While unceremoniously yelling “I quit,” tossing a drink in your boss's face and storming out of the office may seem like the most satisfying way to kiss that job of which you are sick goodbye, it isn’t a good idea -- particularly if you want to collect unemployment. Though it is not as easy to qualify for unemployment if you quit your job, it is still possible. To ensure that your departure doesn’t hurt your claim to this between-jobs-cash-assistance, sharpen your pencil and compose an appropriate resignation letter. It’s true that handing this letter off to your boss won’t be as satisfying a tell-off, but hey, maybe it will give him a paper cut.
Keep your letter professional. Though it may be tempting, a resignation letter is not a venue for venting your frustrations. The purpose of this letter is simply to politely submit your official resignation. When stating your reasons for resigning, focus on the problem, not the people. Don’t call people out, but instead describe situations in broad terms that relate the facts plainly.
List a specific reason for resigning that proves that your resignation was not preventable. If your reason for resigning is that your work life was in some way intolerable, you may be eligible for unemployment. Some common situations that fall into this category include: hostile work environment, substantial reduction in hours, medical conditions and forced relocation. When determining your eligibility for unemployment, the case worker will likely review your resignation letter, so including a reason that is among one of these – if one applies in your case – can bolster your claim.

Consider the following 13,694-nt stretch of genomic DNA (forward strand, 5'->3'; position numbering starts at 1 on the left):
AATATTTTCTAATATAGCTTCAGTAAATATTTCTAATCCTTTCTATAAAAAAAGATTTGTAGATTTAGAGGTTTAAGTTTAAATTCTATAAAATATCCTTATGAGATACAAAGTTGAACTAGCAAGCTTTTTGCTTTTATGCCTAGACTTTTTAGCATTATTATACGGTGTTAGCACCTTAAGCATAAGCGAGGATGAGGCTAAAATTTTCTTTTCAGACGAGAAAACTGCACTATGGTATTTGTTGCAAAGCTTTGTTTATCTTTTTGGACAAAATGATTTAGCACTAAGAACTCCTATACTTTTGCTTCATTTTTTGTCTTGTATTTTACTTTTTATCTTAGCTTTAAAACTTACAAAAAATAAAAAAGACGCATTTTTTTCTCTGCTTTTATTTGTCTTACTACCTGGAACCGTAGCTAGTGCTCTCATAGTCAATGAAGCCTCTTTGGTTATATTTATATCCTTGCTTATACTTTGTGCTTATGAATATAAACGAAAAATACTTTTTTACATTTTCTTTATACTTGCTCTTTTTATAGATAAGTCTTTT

State that you gave your boss notice of your concerns and provided him ample time to address them. In order to be eligible for unemployment, you must have given your boss the chance to correct the problem that has left you ready to quit, warns the Connecticut Network for Legal Aid. Make it evident in your letter that you met this obligation by composing a paragraph in which you state when, where and how you told your boss of your concerns and detail steps that he took, if any, to right the situation.
Speak to your employer about your impending application for unemployment. When you apply for unemployment, the state office processing the claim will contact your former employer and inquire as to whether there is any reason why your claim should be denied. If you discuss the situation with your use-to-be-boss, you can potentially induce him to accept the claim which will save you time as the unemployment office will almost always simply accept this and not subject your claim to further scrutiny, suggests Suzanne Lucas of CBS MoneyWatch.
Erin Schreiner is a freelance writer and teacher who holds a bachelor's degree from Bowling Green State University. She has been actively freelancing since 2008. Schreiner previously worked for a London-based freelance firm. Her work appears on eHow, Trails.com and RedEnvelope. She currently teaches writing to middle school students in Ohio and works on her writing craft regularly.